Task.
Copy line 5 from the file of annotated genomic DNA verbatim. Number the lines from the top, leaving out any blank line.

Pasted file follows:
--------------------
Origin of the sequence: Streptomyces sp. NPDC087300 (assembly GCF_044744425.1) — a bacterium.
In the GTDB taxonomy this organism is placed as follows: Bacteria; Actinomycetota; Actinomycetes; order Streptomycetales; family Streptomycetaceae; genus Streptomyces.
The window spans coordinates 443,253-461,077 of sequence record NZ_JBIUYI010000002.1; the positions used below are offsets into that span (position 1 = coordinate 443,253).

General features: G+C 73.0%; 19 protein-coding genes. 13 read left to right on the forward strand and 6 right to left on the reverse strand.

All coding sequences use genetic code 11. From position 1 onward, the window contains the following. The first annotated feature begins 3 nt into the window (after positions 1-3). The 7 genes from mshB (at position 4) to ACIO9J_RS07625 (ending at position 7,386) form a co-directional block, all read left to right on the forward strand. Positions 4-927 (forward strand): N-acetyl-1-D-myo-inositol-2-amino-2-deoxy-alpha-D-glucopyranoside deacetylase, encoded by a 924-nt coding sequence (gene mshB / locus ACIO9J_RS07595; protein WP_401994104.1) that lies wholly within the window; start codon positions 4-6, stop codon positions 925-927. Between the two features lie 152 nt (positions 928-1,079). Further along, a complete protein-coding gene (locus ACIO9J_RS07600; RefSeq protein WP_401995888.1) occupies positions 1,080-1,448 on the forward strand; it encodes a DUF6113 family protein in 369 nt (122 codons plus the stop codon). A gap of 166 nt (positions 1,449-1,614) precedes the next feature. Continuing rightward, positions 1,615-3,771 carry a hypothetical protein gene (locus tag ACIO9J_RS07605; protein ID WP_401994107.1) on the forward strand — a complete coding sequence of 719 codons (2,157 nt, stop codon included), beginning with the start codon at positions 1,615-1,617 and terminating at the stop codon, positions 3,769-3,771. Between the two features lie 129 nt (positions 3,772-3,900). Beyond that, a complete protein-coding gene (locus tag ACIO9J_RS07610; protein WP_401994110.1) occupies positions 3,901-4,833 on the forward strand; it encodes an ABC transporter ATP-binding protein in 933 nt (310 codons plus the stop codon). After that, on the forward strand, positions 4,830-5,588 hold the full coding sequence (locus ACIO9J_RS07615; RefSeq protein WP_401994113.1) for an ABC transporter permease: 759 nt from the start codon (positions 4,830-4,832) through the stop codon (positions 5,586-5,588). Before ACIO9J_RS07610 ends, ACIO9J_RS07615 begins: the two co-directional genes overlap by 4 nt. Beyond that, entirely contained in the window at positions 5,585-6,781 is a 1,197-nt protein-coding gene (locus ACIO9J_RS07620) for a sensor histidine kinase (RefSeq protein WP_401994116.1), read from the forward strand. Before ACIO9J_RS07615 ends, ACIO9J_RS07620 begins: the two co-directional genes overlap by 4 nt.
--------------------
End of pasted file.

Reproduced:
All coding sequences use genetic code 11. From position 1 onward, the window contains the following. The first annotated feature begins 3 nt into the window (after positions 1-3). The 7 genes from mshB (at position 4) to ACIO9J_RS07625 (ending at position 7,386) form a co-directional block, all read left to right on the forward strand. Positions 4-927 (forward strand): N-acetyl-1-D-myo-inositol-2-amino-2-deoxy-alpha-D-glucopyranoside deacetylase, encoded by a 924-nt coding sequence (gene mshB / locus ACIO9J_RS07595; protein WP_401994104.1) that lies wholly within the window; start codon positions 4-6, stop codon positions 925-927. Between the two features lie 152 nt (positions 928-1,079). Further along, a complete protein-coding gene (locus ACIO9J_RS07600; RefSeq protein WP_401995888.1) occupies positions 1,080-1,448 on the forward strand; it encodes a DUF6113 family protein in 369 nt (122 codons plus the stop codon). A gap of 166 nt (positions 1,449-1,614) precedes the next feature. Continuing rightward, positions 1,615-3,771 carry a hypothetical protein gene (locus tag ACIO9J_RS07605; protein ID WP_401994107.1) on the forward strand — a complete coding sequence of 719 codons (2,157 nt, stop codon included), beginning with the start codon at positions 1,615-1,617 and terminating at the stop codon, positions 3,769-3,771. Between the two features lie 129 nt (positions 3,772-3,900). Beyond that, a complete protein-coding gene (locus tag ACIO9J_RS07610; protein WP_401994110.1) occupies positions 3,901-4,833 on the forward strand; it encodes an ABC transporter ATP-binding protein in 933 nt (310 codons plus the stop codon). After that, on the forward strand, positions 4,830-5,588 hold the full coding sequence (locus ACIO9J_RS07615; RefSeq protein WP_401994113.1) for an ABC transporter permease: 759 nt from the start codon (positions 4,830-4,832) through the stop codon (positions 5,586-5,588). Before ACIO9J_RS07610 ends, ACIO9J_RS07615 begins: the two co-directional genes overlap by 4 nt. Beyond that, entirely contained in the window at positions 5,585-6,781 is a 1,197-nt protein-coding gene (locus ACIO9J_RS07620) for a sensor histidine kinase (RefSeq protein WP_401994116.1), read from the forward strand. Before ACIO9J_RS07615 ends, ACIO9J_RS07620 begins: the two co-directional genes overlap by 4 nt.